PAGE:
Event monitoring for chain reorganizations

Hi all,

My first post on this platform. The follow discussion took place this morning in the Telegram Channel on the Open Source Block Explorer. It was requested in the channel to save/continue discussion here. I am seeking corrections, additions, et cetera…

Transcript below:

Griff Green (admin):
Random Q guys: Is there a good way to see if a reorganization happened on Ropston? In our bridge logs from 2 days ago, there’s a point where getBlockNumber jumps back 1000+ blocks, I assume its a problem with our node or our code, but we are having trouble finding a way to check if ropsten had issues.
Does anyone know of any tools for visualizing/analyzing reorgs, on ropsten or in general?

Emiel Sebastiaan:
@GriffGreen : Jumping back n-blocks happens in case of a chain reorganization (i.e. a newer longest chain). This should not go unnoticed by Etherscan via page: https://ropsten.etherscan.io/blocks_forked

I know because we at WEB3SCAN had to reproduce this when building our Block Explorer (harvester). The page I mentioned at Etherscan (with the reorgs) is a byproduct if your block explorer needs to follow the tip of the chain and not assume some sort of effective finality like exchanges do (of 12,5 minutes). If your explorer/harvester indexes the tip of the chain then you will notice that quite often you are on some local fragment of the network that (for a brief moment) has a longer chain than the eventual canonical chain. These blocks will later become uncles. The thing is that such functionality in your harvester would detect any minor and major reorganization such as 51% attacks.

That said, apparently what you suggest is NOT visible on Ropsten Etherscan. This may imply it did not happen, but gives no guarantee. Etherscan’s node could have been down and thus missed it, or something else altogether… Anyway such reorganization after the fact cannot be assessed by the node alone since it only stores the canonical chain.

Hope this helps!

Emiel Sebastiaan
As a follow-up I would suggest the next bounty on the list for @Mitch_Kosowski

“An event monitoring service for particular type of events that are of value to the community but cannot be detected via straightforward methods such as single nodes (regardless of their mode of operation).” Obviously a full audittrail should be made available by those monitoring services in case of occurence of such events designed and operated by N independent parties.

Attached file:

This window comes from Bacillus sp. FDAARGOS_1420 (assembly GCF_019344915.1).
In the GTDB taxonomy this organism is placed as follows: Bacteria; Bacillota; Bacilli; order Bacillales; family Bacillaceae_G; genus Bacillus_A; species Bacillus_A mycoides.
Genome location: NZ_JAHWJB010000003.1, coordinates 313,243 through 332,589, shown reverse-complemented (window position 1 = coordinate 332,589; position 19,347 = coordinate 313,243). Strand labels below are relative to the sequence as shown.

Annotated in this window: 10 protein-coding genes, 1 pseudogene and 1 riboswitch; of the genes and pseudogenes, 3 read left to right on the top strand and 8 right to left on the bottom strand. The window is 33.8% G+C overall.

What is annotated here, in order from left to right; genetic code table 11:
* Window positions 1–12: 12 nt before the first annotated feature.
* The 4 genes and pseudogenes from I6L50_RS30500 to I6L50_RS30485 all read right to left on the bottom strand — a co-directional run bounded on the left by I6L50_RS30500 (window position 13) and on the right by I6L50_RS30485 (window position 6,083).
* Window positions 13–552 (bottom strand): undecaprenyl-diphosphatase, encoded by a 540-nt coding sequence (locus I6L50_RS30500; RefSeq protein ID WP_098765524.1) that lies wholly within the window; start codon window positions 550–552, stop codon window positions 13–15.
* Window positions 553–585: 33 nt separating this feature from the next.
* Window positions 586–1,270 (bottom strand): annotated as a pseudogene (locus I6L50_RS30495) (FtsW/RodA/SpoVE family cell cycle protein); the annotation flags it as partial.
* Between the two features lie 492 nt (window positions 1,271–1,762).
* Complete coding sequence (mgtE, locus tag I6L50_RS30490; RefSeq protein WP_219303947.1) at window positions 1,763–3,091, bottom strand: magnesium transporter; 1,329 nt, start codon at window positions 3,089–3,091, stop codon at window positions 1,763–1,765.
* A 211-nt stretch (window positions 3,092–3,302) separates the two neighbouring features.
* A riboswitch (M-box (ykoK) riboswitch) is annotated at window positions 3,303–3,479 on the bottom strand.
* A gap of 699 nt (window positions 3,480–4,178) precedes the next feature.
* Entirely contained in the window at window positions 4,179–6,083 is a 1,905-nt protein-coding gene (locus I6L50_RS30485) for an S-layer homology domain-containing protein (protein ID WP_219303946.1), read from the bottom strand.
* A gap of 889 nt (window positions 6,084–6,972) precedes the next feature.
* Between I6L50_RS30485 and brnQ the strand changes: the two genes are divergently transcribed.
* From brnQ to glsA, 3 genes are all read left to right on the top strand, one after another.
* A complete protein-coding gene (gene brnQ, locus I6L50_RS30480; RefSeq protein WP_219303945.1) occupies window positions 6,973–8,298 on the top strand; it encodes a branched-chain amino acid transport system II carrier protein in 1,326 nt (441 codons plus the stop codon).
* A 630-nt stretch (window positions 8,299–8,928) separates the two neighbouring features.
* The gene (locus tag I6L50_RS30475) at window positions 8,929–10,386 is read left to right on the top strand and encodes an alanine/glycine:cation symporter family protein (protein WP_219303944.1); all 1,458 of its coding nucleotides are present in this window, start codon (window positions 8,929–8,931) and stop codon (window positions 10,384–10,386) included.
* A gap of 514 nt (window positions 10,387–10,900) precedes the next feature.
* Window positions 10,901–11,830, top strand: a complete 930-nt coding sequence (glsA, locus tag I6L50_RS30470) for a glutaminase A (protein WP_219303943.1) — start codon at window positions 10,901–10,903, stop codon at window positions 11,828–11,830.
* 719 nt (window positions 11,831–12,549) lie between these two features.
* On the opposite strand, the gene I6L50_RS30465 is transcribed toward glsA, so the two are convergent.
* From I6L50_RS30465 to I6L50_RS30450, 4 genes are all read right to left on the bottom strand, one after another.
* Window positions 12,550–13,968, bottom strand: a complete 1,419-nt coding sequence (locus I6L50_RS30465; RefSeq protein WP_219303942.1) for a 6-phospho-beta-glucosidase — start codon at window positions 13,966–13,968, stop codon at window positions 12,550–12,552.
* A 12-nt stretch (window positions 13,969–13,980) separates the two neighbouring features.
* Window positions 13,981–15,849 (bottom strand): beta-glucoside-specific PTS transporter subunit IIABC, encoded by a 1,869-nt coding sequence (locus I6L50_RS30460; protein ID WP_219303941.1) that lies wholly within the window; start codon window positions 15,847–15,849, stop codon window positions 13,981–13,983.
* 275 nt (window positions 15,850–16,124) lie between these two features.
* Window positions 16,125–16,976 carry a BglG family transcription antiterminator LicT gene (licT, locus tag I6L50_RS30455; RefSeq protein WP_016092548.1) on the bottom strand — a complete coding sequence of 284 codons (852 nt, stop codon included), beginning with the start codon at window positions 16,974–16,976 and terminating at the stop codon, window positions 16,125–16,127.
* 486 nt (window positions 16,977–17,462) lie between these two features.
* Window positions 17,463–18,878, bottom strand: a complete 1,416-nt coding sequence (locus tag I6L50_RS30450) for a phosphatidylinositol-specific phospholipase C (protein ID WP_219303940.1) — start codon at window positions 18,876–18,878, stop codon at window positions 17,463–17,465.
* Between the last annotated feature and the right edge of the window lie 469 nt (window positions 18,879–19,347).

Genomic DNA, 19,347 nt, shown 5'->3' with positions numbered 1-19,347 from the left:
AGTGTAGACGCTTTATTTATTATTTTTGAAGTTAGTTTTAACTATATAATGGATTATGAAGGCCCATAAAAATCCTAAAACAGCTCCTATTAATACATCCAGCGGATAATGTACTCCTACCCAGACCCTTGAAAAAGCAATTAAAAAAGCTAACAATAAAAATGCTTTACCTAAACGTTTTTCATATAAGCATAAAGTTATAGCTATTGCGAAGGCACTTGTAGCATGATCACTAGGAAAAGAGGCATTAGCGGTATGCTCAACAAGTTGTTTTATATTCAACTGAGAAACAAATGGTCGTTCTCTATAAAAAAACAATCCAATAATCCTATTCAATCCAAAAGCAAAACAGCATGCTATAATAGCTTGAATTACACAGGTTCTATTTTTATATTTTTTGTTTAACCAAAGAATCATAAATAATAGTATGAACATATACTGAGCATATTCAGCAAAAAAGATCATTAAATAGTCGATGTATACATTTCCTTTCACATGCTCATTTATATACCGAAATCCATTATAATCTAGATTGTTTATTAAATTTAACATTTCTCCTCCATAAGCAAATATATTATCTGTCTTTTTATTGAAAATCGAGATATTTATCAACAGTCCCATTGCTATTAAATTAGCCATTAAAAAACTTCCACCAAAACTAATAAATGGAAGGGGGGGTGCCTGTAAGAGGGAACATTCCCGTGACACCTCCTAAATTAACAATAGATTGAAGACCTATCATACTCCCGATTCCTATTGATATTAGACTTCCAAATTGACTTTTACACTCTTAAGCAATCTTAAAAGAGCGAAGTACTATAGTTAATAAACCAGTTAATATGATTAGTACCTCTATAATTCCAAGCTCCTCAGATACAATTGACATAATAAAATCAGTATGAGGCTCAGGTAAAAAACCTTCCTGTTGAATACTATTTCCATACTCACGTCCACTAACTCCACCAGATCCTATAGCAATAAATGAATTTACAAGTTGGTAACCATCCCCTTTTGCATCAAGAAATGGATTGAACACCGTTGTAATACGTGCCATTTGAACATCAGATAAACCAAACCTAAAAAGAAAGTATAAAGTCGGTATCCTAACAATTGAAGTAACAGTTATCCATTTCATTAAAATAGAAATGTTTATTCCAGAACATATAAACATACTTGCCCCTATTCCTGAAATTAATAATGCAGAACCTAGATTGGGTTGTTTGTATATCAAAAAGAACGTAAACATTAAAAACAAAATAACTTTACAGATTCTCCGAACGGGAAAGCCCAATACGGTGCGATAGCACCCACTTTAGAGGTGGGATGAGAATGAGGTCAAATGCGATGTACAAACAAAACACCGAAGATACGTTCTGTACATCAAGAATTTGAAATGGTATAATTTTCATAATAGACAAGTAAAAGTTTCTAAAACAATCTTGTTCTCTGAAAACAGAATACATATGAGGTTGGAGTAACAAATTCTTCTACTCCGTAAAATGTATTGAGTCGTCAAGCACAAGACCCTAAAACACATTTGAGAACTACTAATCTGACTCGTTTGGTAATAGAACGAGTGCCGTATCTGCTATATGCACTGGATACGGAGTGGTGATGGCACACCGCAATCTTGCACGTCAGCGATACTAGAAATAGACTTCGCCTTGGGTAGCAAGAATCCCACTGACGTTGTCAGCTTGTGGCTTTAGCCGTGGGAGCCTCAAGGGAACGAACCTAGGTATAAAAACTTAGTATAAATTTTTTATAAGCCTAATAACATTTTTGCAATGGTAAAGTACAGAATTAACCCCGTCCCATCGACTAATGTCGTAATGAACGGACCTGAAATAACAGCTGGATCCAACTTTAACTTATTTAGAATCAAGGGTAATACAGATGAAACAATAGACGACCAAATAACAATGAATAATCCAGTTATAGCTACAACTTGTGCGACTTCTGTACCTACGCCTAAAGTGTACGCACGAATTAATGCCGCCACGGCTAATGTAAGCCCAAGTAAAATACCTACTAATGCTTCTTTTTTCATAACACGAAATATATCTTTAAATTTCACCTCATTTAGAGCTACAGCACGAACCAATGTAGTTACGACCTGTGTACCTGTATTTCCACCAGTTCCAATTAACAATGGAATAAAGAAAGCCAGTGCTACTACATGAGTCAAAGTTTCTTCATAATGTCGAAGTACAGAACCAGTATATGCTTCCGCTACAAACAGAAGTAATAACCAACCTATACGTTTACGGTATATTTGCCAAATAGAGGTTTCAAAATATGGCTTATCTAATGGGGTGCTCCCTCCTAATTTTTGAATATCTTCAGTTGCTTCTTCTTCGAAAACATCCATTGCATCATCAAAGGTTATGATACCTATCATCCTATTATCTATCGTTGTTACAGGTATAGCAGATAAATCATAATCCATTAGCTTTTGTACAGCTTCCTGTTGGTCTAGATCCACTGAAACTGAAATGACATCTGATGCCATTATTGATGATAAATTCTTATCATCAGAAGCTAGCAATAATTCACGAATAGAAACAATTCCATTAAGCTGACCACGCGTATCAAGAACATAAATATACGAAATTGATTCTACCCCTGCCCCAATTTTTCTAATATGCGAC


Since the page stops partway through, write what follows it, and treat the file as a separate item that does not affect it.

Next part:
I can already name two such events that should be actively monitored and all alarm bells should go off when such events occur.

  1. Chain reorganization of more than N blocks. (>N blocks to account for normal eventual uncles).
  2. Concensus failure between clients.

I suggest any community funded bounty should incentivize N independent parties to design and operate these event monitoring services for one year based on assessment of predefined metrics/events. The requirements can go up for next year/bounty. >N independent parties designing and operating these services allow for extra rigor and cross-validation.

Last but not least. This would be of value to testnets! I urge that testnets will be explicitly included in such bounty!! I know there are concensus algoritm agnostic design patterns to detect chain reorganizations. So even if testnets do not use a PoW mechanisms (Kovan, Rinkeby and many others) one can design detection services of chain reorganizations.

Such event monitoring service requires some old-school Service Management skills. It should be a community bounty, because the community buys itself a more or less fail-safe early warning system.

Hope this helps (made some edits please re-read).

Emiel Sebastiaan
This is a discussion that goes back in this thread and in the broader community. In many cases the standard response of this community for matters of concern or matters where resilliancy is important, is to design a decentralized, trustless, trust-minimized or p2p pattern for such system.

My point perhaps is that such design patterns take quite some time to develop and mature and most importantly are very hard. There is nothing wrong with some good old fashioned design patterns to get some short/medium term value… Furthermore these relatively small bounties may allow for various smaller players to develop platforms that can eventually really compete with Etherscan or even offer something better.

Mitch Kosowski (admin)
Excellent! Could you please open a thread on Ethereum Magicians or your favorite forum to make sure this discussion doesn’t get lost like tears in the rain? And also to bring other interested parties into the conversation :+1:

1 Like

Hi. How to (normally)decide this number N?

Can you give some examples of such monitoring services? By ‘straightforward methods such as single nodes’, do you mean change the supposed behaviour of single nodes?